"foobar@tu-m[U+00FC]nchen.example", and no consortium name mangling "foobar@tu-m[U+00FC]nchen.example", and no consortium name mangling
in use: in use:
1. P = 7 1. P = 7
2. R = "tu-m[U+00FC]nchen.example" 2. R = "tu-m[U+00FC]nchen.example"
3. NOOP 3. NOOP
4. [name resolution library converts R to xn--tu-mnchen- 4. [name resolution library converts R to xn--tu-mnchen-
t9a.example] Query result: ( 50 50 "s" "aaa+auth:radius.tls" "" t9a.example] Query result: ( 50 50 "s" "aaa+auth:radius.tls" ""
_radiustls._tcp.xn--tu-mnchen-t9a.example. ; 50 50 "s" _radiustls._tcp.xn--tu-mnchen-t9a.example. ; 50 50 "s"
"fooservice:bar.dccp" "" _abc._def.xn--tu-mnchen-t9a.example. ) "fooservice:bar.dccp" "" _abc._def.xn--tu-mnchen-t9a.example. )
5. Result: 50 50 "s" "aaa+auth:radius.tls" "" _radiustls._tcp.xn-- 5. Result: 50 50 "s" "aaa+auth:radius.tls" "" _radiustls._tcp.xn
tu-mnchen-t9a.example. --tu-mnchen-t9a.example.
6. NOOP 6. NOOP
7. O = {(radsec.xn--tu-mnchen-t9a.example.; 2083; 10; TTL 7. O' = {(radsec.xn--tu-mnchen-t9a.example.; 2083; 10; TTL
A),(backup.xn--tu-mnchen-t9a. example.;2083; 20; TTL B)} A),(backup.xn--tu-mnchen-t9a. example.;2083; 20; TTL B)}
8. Terminate. 8. Go to step 15.
9. (not executed) 9. (not executed)
10. (not executed) 10. (not executed)
11. (not executed) 11. (not executed)
12. (not executed) 12. (not executed)
13. (not executed) 13. (not executed)
14. (not executed) 14. O = {(2001:0DB8::202:44ff:fe0a:f704; 2083; 10; TTL
A),(192.0.2.7; 2083; 20; TTL B)}
15. O = {(2001:0DB8::202:44ff:fe0a:f704; 2083; 10; TTL
A),(192.0.2.7; 2083; 20; TTL B)}. Terminate.
The implementation will then attempt to connect to two servers, with The implementation will then attempt to connect to two servers, with
preference to radsec.xn--tu-mnchen-t9a.example.:2083, using either preference to radsec.xn--tu-mnchen-t9a.example.:2083, using either
the AAAA or A addresses depending on the host configuration and its the AAAA or A addresses depending on the host configuration and its
IP stack's capabilities. IP stack's capabilities.
3. Security Considerations 3. Security Considerations
When using DNS without DNSSEC security extensions, the replies to When using DNS without DNSSEC security extensions, the replies to
NAPTR, SRV and A/AAAA requests as described in section Section 2 can NAPTR, SRV and A/AAAA requests as described in section Section 2 can
skipping to change at page 11, line 35 skipping to change at page 12, line 14
* aaa+acct * aaa+acct
* aaa+dynauth * aaa+dynauth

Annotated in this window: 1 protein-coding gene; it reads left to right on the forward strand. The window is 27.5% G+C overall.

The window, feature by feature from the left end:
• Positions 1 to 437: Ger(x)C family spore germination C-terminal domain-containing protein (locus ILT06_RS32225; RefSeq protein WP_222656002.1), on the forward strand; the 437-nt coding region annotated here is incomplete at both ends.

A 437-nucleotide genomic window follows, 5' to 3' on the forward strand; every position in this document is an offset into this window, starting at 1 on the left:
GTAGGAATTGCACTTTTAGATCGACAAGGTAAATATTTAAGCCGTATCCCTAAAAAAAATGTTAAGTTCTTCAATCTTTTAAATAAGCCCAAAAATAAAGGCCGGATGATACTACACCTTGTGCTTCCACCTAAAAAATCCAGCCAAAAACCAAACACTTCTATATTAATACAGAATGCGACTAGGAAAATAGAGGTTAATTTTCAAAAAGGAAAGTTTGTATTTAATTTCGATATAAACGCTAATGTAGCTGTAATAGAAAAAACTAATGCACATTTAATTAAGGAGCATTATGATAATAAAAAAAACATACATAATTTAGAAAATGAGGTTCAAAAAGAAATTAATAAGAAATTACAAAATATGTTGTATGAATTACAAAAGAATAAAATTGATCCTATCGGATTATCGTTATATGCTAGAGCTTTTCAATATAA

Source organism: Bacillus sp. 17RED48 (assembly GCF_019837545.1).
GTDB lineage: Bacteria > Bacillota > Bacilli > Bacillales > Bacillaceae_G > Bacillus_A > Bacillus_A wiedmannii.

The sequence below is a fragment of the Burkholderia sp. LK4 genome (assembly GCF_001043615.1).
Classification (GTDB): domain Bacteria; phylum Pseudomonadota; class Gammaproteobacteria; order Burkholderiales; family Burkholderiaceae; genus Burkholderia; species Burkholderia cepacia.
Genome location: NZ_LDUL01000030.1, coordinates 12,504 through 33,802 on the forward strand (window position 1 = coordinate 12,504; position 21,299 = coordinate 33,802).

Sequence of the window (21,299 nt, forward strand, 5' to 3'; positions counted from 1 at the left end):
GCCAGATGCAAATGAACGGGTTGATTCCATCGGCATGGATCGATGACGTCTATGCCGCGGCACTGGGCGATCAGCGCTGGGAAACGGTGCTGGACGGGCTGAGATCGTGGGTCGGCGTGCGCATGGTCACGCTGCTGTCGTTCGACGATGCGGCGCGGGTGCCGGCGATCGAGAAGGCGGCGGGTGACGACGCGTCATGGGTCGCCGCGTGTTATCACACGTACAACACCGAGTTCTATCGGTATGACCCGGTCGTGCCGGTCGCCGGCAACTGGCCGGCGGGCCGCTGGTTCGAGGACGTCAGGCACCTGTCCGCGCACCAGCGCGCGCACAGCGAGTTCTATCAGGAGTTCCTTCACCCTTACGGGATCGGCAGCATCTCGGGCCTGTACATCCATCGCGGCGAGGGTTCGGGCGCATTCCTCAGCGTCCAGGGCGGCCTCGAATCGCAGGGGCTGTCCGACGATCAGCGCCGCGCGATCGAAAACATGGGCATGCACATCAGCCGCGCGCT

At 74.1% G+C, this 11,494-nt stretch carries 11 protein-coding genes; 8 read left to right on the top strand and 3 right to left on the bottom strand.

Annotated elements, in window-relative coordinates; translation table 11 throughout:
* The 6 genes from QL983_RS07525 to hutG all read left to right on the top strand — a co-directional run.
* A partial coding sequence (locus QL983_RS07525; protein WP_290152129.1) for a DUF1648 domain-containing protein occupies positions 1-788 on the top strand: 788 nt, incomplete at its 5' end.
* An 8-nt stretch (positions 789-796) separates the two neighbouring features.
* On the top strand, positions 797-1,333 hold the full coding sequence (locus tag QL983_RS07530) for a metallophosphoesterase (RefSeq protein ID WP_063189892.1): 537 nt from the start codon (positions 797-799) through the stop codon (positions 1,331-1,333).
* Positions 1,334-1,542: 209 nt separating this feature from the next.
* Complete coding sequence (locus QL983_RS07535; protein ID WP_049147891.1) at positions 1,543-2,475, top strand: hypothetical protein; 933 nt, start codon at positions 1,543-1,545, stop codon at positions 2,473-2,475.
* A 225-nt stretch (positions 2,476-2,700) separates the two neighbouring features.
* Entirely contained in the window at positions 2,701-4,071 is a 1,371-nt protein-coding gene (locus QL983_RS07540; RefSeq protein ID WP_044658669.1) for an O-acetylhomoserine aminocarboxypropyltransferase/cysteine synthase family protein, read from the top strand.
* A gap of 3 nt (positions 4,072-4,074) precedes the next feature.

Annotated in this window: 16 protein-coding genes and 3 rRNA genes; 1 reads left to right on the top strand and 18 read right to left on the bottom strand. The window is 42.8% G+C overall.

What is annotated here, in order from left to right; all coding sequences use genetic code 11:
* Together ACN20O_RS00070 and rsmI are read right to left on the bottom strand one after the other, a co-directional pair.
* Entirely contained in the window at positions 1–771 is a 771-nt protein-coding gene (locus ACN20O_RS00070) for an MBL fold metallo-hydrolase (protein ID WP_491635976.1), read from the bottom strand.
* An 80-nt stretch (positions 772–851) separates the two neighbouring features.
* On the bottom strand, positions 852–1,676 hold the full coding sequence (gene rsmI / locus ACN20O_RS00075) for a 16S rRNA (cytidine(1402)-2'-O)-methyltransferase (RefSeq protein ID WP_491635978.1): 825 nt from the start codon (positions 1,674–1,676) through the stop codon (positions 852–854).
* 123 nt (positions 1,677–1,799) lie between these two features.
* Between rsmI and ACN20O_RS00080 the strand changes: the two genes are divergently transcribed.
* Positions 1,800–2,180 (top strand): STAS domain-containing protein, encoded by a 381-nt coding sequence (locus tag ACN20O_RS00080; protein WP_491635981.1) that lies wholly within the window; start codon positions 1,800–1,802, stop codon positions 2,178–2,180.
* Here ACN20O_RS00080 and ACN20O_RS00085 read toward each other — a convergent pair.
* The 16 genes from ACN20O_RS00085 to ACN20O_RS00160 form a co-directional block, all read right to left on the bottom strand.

o S-NAPTR Application Protocol Tags registry o S-NAPTR Application Protocol Tags registry
* radius.tls * radius.tls
* radius.dtls * radius.dtls
This document reserves the use of the "_radiustls" Service label. This document reserves the use of the "_radiustls" and "_radiusdtls"
Service labels.
This document requests the creation of a new IANA registry named This document requests the creation of a new IANA registry named
"RADIUS/TLS SRV Protocol Registry" with the following initial "RADIUS/TLS SRV Protocol Registry" with the following initial
entries: entries:
o _tcp o _tcp
o _udp o _udp
5. Normative References 5. Normative References
[RFC2119] Bradner, S., "Key words for use in RFCs to [RFC2119] Bradner, S., "Key words for use in RFCs to Indicate
Indicate Requirement Levels", BCP 14, Requirement Levels", BCP 14, RFC 2119, March 1997.
RFC 2119, March 1997.
[RFC2865] Rigney, C., Willens, S., Rubens, A., and W.
Simpson, "Remote Authentication Dial In User [RFC2865] Rigney, C., Willens, S., Rubens, A., and W. Simpson,
Service (RADIUS)", RFC 2865, June 2000. "Remote Authentication Dial In User Service (RADIUS)", RFC
2865, June 2000.
[RFC2866] Rigney, C., "RADIUS Accounting", RFC 2866, [RFC2866] Rigney, C., "RADIUS Accounting", RFC 2866, June 2000.
June 2000.
[RFC3958] Daigle, L. and A. Newton, "Domain-Based [RFC3958] Daigle, L. and A. Newton, "Domain-Based Application
Application Service Location Using SRV RRs Service Location Using SRV RRs and the Dynamic Delegation
and the Dynamic Delegation Discovery Service Discovery Service (DDDS)", RFC 3958, January 2005.
(DDDS)", RFC 3958, January 2005.
[RFC5176] Chiba, M., Dommety, G., Eklund, M., Mitton, [RFC5176] Chiba, M., Dommety, G., Eklund, M., Mitton, D., and B.
D., and B. Aboba, "Dynamic Authorization Aboba, "Dynamic Authorization Extensions to Remote
Extensions to Remote Authentication Dial In Authentication Dial In User Service (RADIUS)", RFC 5176,
User Service (RADIUS)", RFC 5176, January 2008.
January 2008.
[RFC5580] Tschofenig, H., Adrangi, F., Jones, M., Lior, [RFC5580] Tschofenig, H., Adrangi, F., Jones, M., Lior, A., and B.
A., and B. Aboba, "Carrying Location Objects Aboba, "Carrying Location Objects in RADIUS and Diameter",
in RADIUS and Diameter", RFC 5580, RFC 5580, August 2009.
August 2009.
[RFC5891] Klensin, J., "Internationalized Domain Names [RFC5891] Klensin, J., "Internationalized Domain Names in
in Applications (IDNA): Protocol", RFC 5891, Applications (IDNA): Protocol", RFC 5891, August 2010.
August 2010.
[I-D.ietf-radext-dtls] DeKok, A., "DTLS as a Transport Layer for [I-D.ietf-radext-dtls]
RADIUS", draft-ietf-radext-dtls-02 (work in DeKok, A., "DTLS as a Transport Layer for RADIUS", draft-
progress), July 2012. ietf-radext-dtls-02 (work in progress), July 2012.
[RFC6614] Winter, S., McCauley, M., Venaas, S., and K. [RFC6614] Winter, S., McCauley, M., Venaas, S., and K. Wierenga,
Wierenga, "Transport Layer Security (TLS) "Transport Layer Security (TLS) Encryption for RADIUS",
Encryption for RADIUS", RFC 6614, May 2012. RFC 6614, May 2012.
Authors' Addresses Authors' Addresses
Stefan Winter Stefan Winter
Fondation RESTENA Fondation RESTENA
6, rue Richard Coudenhove-Kalergi 6, rue Richard Coudenhove-Kalergi
Luxembourg 1359 Luxembourg 1359
LUXEMBOURG LUXEMBOURG
Phone: +352 424409 1 Phone: +352 424409 1